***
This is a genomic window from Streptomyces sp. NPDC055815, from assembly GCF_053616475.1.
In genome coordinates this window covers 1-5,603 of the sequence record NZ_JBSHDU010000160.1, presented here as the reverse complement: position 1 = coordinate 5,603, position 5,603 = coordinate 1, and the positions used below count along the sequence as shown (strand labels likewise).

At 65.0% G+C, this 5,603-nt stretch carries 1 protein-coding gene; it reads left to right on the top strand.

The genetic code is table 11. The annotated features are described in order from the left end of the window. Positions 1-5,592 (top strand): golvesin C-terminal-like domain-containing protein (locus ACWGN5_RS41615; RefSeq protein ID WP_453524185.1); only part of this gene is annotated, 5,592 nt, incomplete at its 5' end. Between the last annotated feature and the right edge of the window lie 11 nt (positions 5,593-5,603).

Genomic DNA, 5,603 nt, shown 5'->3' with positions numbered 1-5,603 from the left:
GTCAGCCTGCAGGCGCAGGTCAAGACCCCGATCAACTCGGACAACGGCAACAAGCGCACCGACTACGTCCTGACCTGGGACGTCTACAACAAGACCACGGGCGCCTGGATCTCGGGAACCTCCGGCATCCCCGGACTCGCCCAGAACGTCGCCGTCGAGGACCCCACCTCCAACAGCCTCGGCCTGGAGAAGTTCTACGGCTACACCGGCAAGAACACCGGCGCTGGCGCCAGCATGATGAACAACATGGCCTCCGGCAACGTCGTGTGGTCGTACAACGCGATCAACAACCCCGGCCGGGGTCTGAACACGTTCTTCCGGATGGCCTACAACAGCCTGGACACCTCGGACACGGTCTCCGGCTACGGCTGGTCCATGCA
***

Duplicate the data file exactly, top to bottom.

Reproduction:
This is a genomic window from Streptomyces sp. NPDC055815, from assembly GCF_053616475.1.
In genome coordinates this window covers 1-5,603 of the sequence record NZ_JBSHDU010000160.1, presented here as the reverse complement: position 1 = coordinate 5,603, position 5,603 = coordinate 1, and the positions used below count along the sequence as shown (strand labels likewise).

At 65.0% G+C, this 5,603-nt stretch carries 1 protein-coding gene; it reads left to right on the top strand.

The genetic code is table 11. The annotated features are described in order from the left end of the window. Positions 1-5,592 (top strand): golvesin C-terminal-like domain-containing protein (locus ACWGN5_RS41615; RefSeq protein ID WP_453524185.1); only part of this gene is annotated, 5,592 nt, incomplete at its 5' end. Between the last annotated feature and the right edge of the window lie 11 nt (positions 5,593-5,603).

Genomic DNA, 5,603 nt, shown 5'->3' with positions numbered 1-5,603 from the left:
GTCAGCCTGCAGGCGCAGGTCAAGACCCCGATCAACTCGGACAACGGCAACAAGCGCACCGACTACGTCCTGACCTGGGACGTCTACAACAAGACCACGGGCGCCTGGATCTCGGGAACCTCCGGCATCCCCGGACTCGCCCAGAACGTCGCCGTCGAGGACCCCACCTCCAACAGCCTCGGCCTGGAGAAGTTCTACGGCTACACCGGCAAGAACACCGGCGCTGGCGCCAGCATGATGAACAACATGGCCTCCGGCAACGTCGTGTGGTCGTACAACGCGATCAACAACCCCGGCCGGGGTCTGAACACGTTCTTCCGGATGGCCTACAACAGCCTGGACACCTCGGACACGGTCTCCGGCTACGGCTGGTCCATGCA